The purpose of this paper is to explain the design process of the pressurised propellant tank for a water micro-resistojet, with application on nanosatellites. The motivation of this propulsion system is its use on future nanosatellite missions of the Delft University of Technology, following the legacy of Delfi C3 and Delfi-n3Xt. The water-based micro-resistojet targets thrust levels in the 0.5-10 mN range by employing MEMS technology in the heating chamber. In order to store the water (propellant), the pressurised tank shall withstand 10 bar as MEOP and have a capacity of 200 ml with a mass limit of 200 grams. The design of the propellant tank is tackled following the Design Trades: a systems engineering approach to the decision-making process. This 10-step methodology begins by framing the decision to be made and outlining the design objectives. Subsequently, the design alternatives are created and analysed via trade-off evaluations, considering the previously-defined objectives. From this analysis, it is possible to draw conclusions that will eventually drive the decision. However, the uncertainty of the trade-off process needs to be assessed, as well as its impact on the final decision. An improved set of design alternatives is developed and new trade-offs are performed, following an iterative process. Finally, an undisputed winning design alternative is achieved and selected, closing the decision process. Regarding the propellant tank, the main objectives of the design are the minimization of cost and risk, with maximum performance and design simplicity. An initial set of characteristics of the design is considered: material, manufacturing process, shape and configuration of the propellant tank. Through table trade-off analyses, the different design alternatives are assessed, and sensitivity analyses are conducted to show the impact of the trade-off weights on the outcome. After a decision on the general characteristics, the lid-tank and tank-bus structure interfaces are evaluated. With the help of Design Option Trees, 5 conceptual designs are modelled in 3D to better understand each design solution. Through an advantages-disadvantages table, the interface characteristics are assessed, and the conceptual designs are refined into a single preliminary design, ready for future structural analysis. In conclusion, a successful implementation of the methodology is achieved. The complete process is documented in order to allow traceability of the decisions taken, facilitating design iterations. Furthermore, a set of recommendations for future work is developed, which include a close relation with the manufacturer from the start and parametrisation of designs.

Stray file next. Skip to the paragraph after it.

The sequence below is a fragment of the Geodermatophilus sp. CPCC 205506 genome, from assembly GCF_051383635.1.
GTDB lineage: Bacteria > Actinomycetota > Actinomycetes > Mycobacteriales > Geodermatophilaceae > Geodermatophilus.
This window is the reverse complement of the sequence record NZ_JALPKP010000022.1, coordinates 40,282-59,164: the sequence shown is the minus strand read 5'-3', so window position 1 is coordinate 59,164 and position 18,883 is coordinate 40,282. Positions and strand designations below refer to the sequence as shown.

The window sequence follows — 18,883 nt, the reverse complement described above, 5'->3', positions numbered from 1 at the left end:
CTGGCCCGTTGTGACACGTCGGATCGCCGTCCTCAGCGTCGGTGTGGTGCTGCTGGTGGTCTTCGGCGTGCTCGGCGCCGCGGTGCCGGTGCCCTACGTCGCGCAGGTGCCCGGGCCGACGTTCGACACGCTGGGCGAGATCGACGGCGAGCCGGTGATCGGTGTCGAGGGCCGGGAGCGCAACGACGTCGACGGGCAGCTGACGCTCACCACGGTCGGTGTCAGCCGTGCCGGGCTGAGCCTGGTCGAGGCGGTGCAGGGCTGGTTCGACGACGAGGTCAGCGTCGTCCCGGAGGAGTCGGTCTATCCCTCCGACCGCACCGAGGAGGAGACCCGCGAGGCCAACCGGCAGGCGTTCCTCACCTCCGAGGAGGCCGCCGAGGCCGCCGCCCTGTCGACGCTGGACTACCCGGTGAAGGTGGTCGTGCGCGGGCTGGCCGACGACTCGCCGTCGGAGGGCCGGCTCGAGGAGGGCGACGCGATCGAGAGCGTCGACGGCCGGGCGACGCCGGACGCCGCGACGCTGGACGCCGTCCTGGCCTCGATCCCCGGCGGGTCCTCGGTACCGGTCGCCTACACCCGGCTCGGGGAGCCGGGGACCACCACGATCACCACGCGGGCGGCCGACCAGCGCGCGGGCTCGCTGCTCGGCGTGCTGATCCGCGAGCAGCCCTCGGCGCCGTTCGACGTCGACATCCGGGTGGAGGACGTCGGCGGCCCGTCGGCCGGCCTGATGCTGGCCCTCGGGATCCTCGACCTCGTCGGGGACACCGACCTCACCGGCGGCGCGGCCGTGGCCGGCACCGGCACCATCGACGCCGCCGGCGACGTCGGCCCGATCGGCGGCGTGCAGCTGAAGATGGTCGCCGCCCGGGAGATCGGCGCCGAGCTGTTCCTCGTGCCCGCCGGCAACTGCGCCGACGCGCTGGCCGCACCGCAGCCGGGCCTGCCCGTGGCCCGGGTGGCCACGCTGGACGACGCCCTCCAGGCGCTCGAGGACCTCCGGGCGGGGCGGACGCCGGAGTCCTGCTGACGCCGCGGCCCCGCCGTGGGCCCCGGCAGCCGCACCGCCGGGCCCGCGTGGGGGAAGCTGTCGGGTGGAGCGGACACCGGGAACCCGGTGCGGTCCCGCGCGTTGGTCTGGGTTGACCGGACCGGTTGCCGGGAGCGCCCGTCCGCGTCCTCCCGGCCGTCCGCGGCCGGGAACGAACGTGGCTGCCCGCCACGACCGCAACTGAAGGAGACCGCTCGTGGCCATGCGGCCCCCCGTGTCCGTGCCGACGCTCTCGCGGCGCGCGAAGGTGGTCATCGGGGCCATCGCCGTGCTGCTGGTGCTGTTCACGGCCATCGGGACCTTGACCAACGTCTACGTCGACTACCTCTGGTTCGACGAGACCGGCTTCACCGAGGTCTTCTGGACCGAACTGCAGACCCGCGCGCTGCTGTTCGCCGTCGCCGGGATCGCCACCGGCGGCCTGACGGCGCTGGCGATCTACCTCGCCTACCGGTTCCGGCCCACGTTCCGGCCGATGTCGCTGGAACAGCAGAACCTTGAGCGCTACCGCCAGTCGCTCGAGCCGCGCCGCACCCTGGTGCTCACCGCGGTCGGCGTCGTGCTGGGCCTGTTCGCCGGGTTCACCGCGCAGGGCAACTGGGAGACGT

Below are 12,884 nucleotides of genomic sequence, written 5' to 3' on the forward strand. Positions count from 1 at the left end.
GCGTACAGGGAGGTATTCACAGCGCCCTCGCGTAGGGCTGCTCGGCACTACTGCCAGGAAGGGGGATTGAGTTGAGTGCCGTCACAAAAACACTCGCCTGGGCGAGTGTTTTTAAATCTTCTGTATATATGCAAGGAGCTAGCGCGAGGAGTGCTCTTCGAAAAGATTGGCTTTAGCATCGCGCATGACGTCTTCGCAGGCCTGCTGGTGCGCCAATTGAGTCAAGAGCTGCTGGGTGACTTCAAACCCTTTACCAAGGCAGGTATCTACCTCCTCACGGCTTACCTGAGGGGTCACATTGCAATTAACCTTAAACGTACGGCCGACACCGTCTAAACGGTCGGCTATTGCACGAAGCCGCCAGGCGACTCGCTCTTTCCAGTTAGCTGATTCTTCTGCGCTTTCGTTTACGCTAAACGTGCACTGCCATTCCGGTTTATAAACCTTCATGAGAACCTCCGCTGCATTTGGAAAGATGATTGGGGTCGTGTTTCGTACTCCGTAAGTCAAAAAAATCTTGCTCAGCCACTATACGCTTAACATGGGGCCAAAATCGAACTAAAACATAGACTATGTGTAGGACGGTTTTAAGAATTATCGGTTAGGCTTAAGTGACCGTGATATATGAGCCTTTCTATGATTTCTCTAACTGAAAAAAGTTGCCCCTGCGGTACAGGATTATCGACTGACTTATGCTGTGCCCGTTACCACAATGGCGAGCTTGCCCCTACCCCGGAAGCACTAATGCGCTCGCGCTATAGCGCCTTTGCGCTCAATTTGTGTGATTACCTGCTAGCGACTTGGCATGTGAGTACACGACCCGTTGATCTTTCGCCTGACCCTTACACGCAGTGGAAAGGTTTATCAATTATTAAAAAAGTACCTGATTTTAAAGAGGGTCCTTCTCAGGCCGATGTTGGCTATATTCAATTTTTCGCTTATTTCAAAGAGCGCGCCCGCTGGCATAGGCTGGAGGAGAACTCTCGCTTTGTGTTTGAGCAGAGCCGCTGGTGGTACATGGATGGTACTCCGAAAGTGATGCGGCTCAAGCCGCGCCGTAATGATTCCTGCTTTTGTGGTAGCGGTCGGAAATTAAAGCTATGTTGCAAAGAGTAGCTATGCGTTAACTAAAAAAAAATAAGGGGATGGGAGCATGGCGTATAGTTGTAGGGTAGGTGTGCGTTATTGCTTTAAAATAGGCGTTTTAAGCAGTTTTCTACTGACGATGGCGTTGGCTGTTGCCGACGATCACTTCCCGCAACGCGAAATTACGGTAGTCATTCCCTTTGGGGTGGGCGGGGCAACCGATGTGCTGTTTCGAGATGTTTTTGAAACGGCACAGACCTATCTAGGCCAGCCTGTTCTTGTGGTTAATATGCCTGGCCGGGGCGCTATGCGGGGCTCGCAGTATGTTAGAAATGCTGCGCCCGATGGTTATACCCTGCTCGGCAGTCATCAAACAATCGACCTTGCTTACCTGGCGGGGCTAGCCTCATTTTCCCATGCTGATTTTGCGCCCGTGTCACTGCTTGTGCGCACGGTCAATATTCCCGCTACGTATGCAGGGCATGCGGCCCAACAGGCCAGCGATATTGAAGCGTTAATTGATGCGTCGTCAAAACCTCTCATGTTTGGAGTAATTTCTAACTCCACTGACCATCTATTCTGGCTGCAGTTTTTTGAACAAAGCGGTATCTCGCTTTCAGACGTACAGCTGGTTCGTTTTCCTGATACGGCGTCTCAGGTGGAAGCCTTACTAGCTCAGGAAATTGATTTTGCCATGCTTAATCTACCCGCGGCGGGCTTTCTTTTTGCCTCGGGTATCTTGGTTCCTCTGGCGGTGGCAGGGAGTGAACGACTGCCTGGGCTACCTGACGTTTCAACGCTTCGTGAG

|Title of host publication||Proceedings of the 68th International Astronautical Congress (IAC), Adelaide, Australia, 25-29 September 2017|
|Number of pages||10|
|Publication status||Published - 2017|
- systems engineering
- design trades
- propellant tank
- design option tree